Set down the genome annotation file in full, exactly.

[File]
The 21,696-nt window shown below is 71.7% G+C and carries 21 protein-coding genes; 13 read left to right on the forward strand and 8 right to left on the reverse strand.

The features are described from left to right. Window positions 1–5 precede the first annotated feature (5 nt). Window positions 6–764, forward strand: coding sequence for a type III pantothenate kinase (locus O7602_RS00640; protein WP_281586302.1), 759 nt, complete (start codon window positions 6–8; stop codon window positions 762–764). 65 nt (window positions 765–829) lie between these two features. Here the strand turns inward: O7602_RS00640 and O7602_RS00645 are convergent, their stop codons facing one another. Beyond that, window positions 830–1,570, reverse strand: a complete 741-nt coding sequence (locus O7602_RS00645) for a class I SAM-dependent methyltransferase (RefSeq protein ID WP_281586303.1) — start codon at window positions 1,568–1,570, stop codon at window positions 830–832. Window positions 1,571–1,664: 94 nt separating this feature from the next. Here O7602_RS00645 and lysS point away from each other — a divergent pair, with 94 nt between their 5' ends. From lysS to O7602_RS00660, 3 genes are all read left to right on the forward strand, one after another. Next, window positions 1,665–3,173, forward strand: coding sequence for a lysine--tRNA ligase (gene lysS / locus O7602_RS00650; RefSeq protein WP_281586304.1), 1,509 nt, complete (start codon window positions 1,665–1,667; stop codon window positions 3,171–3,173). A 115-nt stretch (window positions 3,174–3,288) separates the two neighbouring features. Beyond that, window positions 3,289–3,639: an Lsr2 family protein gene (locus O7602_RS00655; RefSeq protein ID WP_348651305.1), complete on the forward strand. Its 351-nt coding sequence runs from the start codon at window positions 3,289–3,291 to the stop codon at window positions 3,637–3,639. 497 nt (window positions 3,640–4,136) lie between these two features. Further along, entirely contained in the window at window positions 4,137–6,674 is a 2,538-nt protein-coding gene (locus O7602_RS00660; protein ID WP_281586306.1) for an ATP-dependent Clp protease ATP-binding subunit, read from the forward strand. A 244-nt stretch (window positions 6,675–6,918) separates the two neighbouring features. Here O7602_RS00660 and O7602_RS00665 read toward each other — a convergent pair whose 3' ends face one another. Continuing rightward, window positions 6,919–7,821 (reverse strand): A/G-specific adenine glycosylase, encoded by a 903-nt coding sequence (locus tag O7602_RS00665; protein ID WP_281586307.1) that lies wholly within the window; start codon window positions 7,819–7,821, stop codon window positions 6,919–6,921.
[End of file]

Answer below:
The 21,696-nt window shown below is 71.7% G+C and carries 21 protein-coding genes; 13 read left to right on the forward strand and 8 right to left on the reverse strand.

The features are described from left to right. Window positions 1–5 precede the first annotated feature (5 nt). Window positions 6–764, forward strand: coding sequence for a type III pantothenate kinase (locus O7602_RS00640; protein WP_281586302.1), 759 nt, complete (start codon window positions 6–8; stop codon window positions 762–764). 65 nt (window positions 765–829) lie between these two features. Here the strand turns inward: O7602_RS00640 and O7602_RS00645 are convergent, their stop codons facing one another. Beyond that, window positions 830–1,570, reverse strand: a complete 741-nt coding sequence (locus O7602_RS00645) for a class I SAM-dependent methyltransferase (RefSeq protein ID WP_281586303.1) — start codon at window positions 1,568–1,570, stop codon at window positions 830–832. Window positions 1,571–1,664: 94 nt separating this feature from the next. Here O7602_RS00645 and lysS point away from each other — a divergent pair, with 94 nt between their 5' ends. From lysS to O7602_RS00660, 3 genes are all read left to right on the forward strand, one after another. Next, window positions 1,665–3,173, forward strand: coding sequence for a lysine--tRNA ligase (gene lysS / locus O7602_RS00650; RefSeq protein WP_281586304.1), 1,509 nt, complete (start codon window positions 1,665–1,667; stop codon window positions 3,171–3,173). A 115-nt stretch (window positions 3,174–3,288) separates the two neighbouring features. Beyond that, window positions 3,289–3,639: an Lsr2 family protein gene (locus O7602_RS00655; RefSeq protein ID WP_348651305.1), complete on the forward strand. Its 351-nt coding sequence runs from the start codon at window positions 3,289–3,291 to the stop codon at window positions 3,637–3,639. 497 nt (window positions 3,640–4,136) lie between these two features. Further along, entirely contained in the window at window positions 4,137–6,674 is a 2,538-nt protein-coding gene (locus O7602_RS00660; protein ID WP_281586306.1) for an ATP-dependent Clp protease ATP-binding subunit, read from the forward strand. A 244-nt stretch (window positions 6,675–6,918) separates the two neighbouring features. Here O7602_RS00660 and O7602_RS00665 read toward each other — a convergent pair whose 3' ends face one another. Continuing rightward, window positions 6,919–7,821 (reverse strand): A/G-specific adenine glycosylase, encoded by a 903-nt coding sequence (locus tag O7602_RS00665; protein ID WP_281586307.1) that lies wholly within the window; start codon window positions 7,819–7,821, stop codon window positions 6,919–6,921.